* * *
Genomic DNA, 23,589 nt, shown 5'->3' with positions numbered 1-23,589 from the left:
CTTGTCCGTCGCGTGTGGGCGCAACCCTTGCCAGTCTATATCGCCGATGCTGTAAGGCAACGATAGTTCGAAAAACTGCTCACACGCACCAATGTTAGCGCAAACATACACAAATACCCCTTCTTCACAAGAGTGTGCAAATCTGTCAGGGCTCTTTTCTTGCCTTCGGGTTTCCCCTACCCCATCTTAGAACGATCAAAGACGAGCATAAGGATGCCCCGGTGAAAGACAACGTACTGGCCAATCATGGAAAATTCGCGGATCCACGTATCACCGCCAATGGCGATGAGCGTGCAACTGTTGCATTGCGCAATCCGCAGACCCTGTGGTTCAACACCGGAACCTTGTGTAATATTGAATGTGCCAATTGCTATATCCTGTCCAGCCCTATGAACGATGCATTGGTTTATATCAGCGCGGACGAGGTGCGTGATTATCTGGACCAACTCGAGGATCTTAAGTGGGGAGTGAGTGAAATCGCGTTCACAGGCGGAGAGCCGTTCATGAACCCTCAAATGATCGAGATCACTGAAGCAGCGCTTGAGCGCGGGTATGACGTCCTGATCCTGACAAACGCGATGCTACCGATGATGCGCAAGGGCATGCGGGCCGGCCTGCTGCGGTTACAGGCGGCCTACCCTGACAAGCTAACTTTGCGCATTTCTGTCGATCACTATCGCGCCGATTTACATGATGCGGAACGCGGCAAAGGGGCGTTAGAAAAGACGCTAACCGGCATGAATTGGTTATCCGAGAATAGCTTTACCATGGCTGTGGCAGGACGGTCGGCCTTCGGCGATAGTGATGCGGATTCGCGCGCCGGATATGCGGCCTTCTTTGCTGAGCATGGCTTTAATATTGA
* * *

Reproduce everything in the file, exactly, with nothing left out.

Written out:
Genomic DNA, 23,589 nt, shown 5'->3' with positions numbered 1-23,589 from the left:
CTTGTCCGTCGCGTGTGGGCGCAACCCTTGCCAGTCTATATCGCCGATGCTGTAAGGCAACGATAGTTCGAAAAACTGCTCACACGCACCAATGTTAGCGCAAACATACACAAATACCCCTTCTTCACAAGAGTGTGCAAATCTGTCAGGGCTCTTTTCTTGCCTTCGGGTTTCCCCTACCCCATCTTAGAACGATCAAAGACGAGCATAAGGATGCCCCGGTGAAAGACAACGTACTGGCCAATCATGGAAAATTCGCGGATCCACGTATCACCGCCAATGGCGATGAGCGTGCAACTGTTGCATTGCGCAATCCGCAGACCCTGTGGTTCAACACCGGAACCTTGTGTAATATTGAATGTGCCAATTGCTATATCCTGTCCAGCCCTATGAACGATGCATTGGTTTATATCAGCGCGGACGAGGTGCGTGATTATCTGGACCAACTCGAGGATCTTAAGTGGGGAGTGAGTGAAATCGCGTTCACAGGCGGAGAGCCGTTCATGAACCCTCAAATGATCGAGATCACTGAAGCAGCGCTTGAGCGCGGGTATGACGTCCTGATCCTGACAAACGCGATGCTACCGATGATGCGCAAGGGCATGCGGGCCGGCCTGCTGCGGTTACAGGCGGCCTACCCTGACAAGCTAACTTTGCGCATTTCTGTCGATCACTATCGCGCCGATTTACATGATGCGGAACGCGGCAAAGGGGCGTTAGAAAAGACGCTAACCGGCATGAATTGGTTATCCGAGAATAGCTTTACCATGGCTGTGGCAGGACGGTCGGCCTTCGGCGATAGTGATGCGGATTCGCGCGCCGGATATGCGGCCTTCTTTGCTGAGCATGGCTTTAATATTGA